Set up an obstacle course in the gym or out on the playground. Include a set of freestanding stairs, a mini trampoline with a hand bar, a wagon on a large chalk circle, a tricycle on a large chalk circle, balls of different sizes, a short basketball hoop, and any other equipment the adult wants to include. Draw a hopscotch pattern on the cement with chalk to start.
Have children go through an obstacle course: • Hop one foot; two-feet; other foot • Run to the trampoline; jump three times • Run to the wagon and pull or push it around the chalk circle • Take a ball from the wagon, run to the basketball hoop, throw the ball toward the basket • Throw the ball back to the adult at the wagon • Run to the tricycle and drive it around the chalk circle. • Run to the stairs, climb up, get a winner’s sticker out of the basket and run down • Run get the next child
The child completes all of the obstacle tasks, although some skills may be emerging.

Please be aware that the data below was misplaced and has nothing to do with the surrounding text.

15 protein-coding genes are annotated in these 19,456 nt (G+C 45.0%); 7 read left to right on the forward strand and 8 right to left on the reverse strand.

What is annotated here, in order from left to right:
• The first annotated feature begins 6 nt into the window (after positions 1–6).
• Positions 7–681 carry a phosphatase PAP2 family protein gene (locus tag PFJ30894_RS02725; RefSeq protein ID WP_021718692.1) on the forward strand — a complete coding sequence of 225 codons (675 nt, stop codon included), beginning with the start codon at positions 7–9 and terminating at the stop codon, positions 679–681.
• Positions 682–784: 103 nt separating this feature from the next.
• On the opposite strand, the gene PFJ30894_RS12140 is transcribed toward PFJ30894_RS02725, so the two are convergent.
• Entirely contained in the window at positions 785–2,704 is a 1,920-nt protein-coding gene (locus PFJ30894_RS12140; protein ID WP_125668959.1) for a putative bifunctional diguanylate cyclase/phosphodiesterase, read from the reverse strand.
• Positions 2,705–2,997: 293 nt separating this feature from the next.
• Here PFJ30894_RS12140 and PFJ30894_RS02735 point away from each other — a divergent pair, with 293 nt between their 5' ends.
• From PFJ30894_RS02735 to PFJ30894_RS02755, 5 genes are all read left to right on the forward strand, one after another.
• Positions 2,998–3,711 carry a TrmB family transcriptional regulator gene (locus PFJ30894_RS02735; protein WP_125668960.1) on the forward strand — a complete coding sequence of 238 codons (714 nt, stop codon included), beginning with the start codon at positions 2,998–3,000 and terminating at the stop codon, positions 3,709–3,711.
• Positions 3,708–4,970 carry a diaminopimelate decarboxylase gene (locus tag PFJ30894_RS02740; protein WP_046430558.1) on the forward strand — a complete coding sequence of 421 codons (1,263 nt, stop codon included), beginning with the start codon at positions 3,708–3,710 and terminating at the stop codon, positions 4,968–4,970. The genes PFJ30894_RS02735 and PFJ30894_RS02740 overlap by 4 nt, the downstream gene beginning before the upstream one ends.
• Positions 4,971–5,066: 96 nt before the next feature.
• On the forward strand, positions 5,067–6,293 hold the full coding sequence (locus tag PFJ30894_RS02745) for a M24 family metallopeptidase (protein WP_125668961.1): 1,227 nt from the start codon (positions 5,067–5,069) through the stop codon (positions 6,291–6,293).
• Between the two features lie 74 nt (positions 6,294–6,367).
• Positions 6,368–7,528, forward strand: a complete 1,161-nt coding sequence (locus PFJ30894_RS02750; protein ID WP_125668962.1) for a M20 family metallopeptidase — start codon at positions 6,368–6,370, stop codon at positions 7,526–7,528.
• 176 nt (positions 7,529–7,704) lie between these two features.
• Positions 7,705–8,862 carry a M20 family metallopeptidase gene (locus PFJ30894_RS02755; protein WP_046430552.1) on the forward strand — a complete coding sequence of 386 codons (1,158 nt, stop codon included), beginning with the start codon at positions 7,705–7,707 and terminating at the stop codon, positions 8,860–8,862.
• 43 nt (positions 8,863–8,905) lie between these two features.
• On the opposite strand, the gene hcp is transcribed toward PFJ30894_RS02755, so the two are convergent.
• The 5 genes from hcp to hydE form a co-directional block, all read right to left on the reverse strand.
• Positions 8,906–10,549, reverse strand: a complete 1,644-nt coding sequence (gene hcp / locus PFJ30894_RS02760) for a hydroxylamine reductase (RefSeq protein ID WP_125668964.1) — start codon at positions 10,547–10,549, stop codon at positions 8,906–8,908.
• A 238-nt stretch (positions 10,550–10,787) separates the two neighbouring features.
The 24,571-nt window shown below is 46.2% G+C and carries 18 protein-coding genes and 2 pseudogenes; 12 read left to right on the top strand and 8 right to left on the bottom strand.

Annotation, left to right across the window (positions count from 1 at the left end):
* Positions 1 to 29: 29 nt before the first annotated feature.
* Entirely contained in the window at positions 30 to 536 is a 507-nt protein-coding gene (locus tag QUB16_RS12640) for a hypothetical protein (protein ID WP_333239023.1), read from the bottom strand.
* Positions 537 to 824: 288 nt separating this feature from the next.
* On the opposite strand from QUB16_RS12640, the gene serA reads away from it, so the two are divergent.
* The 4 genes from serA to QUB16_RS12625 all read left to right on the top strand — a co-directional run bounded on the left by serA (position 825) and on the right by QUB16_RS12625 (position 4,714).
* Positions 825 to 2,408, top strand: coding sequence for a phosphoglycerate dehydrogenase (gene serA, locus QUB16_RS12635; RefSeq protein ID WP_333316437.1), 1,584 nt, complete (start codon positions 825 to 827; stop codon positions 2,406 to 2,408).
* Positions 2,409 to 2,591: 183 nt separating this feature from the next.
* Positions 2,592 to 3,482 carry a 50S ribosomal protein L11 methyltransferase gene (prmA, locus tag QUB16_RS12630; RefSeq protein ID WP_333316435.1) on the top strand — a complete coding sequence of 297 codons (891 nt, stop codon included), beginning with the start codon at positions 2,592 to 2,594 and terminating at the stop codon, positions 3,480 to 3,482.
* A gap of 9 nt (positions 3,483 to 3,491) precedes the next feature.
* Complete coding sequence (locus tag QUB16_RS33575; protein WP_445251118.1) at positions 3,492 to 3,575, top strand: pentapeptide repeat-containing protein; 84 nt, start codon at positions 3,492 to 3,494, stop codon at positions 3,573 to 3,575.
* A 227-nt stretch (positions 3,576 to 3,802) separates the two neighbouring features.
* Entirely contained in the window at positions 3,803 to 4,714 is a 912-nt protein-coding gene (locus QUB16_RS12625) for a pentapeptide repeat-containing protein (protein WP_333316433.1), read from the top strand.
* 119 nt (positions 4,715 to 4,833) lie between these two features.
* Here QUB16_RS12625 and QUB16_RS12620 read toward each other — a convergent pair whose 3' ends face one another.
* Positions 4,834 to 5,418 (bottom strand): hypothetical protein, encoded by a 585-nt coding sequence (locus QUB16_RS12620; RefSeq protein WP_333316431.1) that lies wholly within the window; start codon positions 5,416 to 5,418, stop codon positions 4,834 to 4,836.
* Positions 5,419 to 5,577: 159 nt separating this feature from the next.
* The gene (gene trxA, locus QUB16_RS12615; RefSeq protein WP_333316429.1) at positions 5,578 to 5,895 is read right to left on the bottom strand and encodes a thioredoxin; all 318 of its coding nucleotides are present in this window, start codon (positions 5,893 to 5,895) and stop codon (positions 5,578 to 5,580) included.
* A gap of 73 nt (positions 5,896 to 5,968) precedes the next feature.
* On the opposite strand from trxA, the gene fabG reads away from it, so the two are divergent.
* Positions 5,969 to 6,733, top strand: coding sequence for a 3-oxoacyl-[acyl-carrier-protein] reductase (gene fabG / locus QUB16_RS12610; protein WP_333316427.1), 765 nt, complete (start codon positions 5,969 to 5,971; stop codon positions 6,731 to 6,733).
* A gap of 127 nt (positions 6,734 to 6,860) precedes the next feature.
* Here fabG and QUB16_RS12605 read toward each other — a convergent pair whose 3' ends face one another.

Movement is essential for children’s development of gross motor skills, and it is also critical for performance in school. Movement should be interspersed throughout the day to help children maintain focus and attention. Include motor activities in the dramatic play area (for example, stairs to the doll’s bedroom), a car to drive to the store, etc. Do motor activities as a transition between activities (e.g., dance to music, do an exercise, move in different ways to the next activity).
North Carolina Department of Public Instruction, 2015
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